Time loop episodes are full of advantages and pitfalls and Magic To Make The Sanest Man Go Mad uses and avoids them well. Repeating events, especially in high pressure situations, allows characters to develop faster, form stronger bonds, and make revelations they wouldn’t normally. In short, one time loop episode is usually worth about three normal episodes in terms of character development, and this is exactly what we see here. By the time episode 7 is done, Burnham has made further leaps in her desire to change and built a relationship with Tyler we wouldn’t have seen otherwise without it feeling rushed. There’s also a danger with such episodes that the repetition becomes boring for audiences, but Discovery sees this coming and employs some impressive cinematic skills to avoid such consequences (I particularly enjoyed the Lorca death montage). 

If I’m looking for faults - and I am because they’re really hard to spot - it would probably have been better to have had a more straight-forward action episode between the last episode and this one. We’ve now had two character-development heavy, mostly self-contained episodes, one after another, and while both are excellent it’s good to mix and match to break up the pace. A war-focused episode would also have given an opportunity for the Klingons to put in an appearance as they were a no-show again. Discovery’s early episodes taught us that the war with the Klingons is the important, overarching story arc of the season and yet we’re seen scare little of them recently, and no sign whatsoever of Voq since episode 4. There may well be a good reason for this, but until we know for sure, it just looks like bad storytelling.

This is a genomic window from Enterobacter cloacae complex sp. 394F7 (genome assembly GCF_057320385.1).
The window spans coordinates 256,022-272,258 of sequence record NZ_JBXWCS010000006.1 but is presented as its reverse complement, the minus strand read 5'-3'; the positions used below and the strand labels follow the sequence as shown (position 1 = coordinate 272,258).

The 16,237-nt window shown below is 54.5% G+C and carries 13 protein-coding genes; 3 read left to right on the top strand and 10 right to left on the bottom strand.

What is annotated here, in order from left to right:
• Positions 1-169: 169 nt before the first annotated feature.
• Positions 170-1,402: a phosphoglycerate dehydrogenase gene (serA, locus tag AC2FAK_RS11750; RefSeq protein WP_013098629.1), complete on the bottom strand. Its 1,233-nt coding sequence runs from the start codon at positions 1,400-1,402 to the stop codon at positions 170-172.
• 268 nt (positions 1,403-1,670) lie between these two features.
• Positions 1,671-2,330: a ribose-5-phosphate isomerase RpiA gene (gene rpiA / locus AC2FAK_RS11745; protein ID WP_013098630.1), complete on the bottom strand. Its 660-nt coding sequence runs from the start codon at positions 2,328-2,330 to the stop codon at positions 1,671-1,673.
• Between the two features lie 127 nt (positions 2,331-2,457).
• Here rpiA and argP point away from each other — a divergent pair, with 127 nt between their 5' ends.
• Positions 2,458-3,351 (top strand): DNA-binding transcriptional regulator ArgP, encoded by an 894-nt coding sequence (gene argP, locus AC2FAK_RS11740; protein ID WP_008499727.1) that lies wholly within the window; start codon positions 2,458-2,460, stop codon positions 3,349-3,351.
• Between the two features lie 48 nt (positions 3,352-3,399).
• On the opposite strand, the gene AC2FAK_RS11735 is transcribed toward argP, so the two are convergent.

Finally, there’s no continuation of the plot threads from the previous episode, which means we’ve no idea if Starfleet ordered Lorca to abandon Ambassador Cornwell to her fate or not, AND, I find it weird that people aren’t more concerned with Stamets’s drastic change in behaviour. 

Putting these minor complaints to one side though, this is another standout episode for Discovery. Everything about it hits the spot - the story, the performances, the pacing… even the ending is surprisingly refreshing as the crew give Mudd exactly what he wants and let the time loop play out so that it can rejoin the natural timeline. For sure, there are some questions which need to be answered about the overall story arc of the show, but there’s plenty of time for that and in the meantime this is a fun, self-contained episode which you don’t want to miss. If I could create a time loop to watch it again for the first time, I would. 

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The Verdict


5 out of 5

Star Trek Discovery

A surprisingly poignant episode with extra sci-fi, which develops characters at light speed.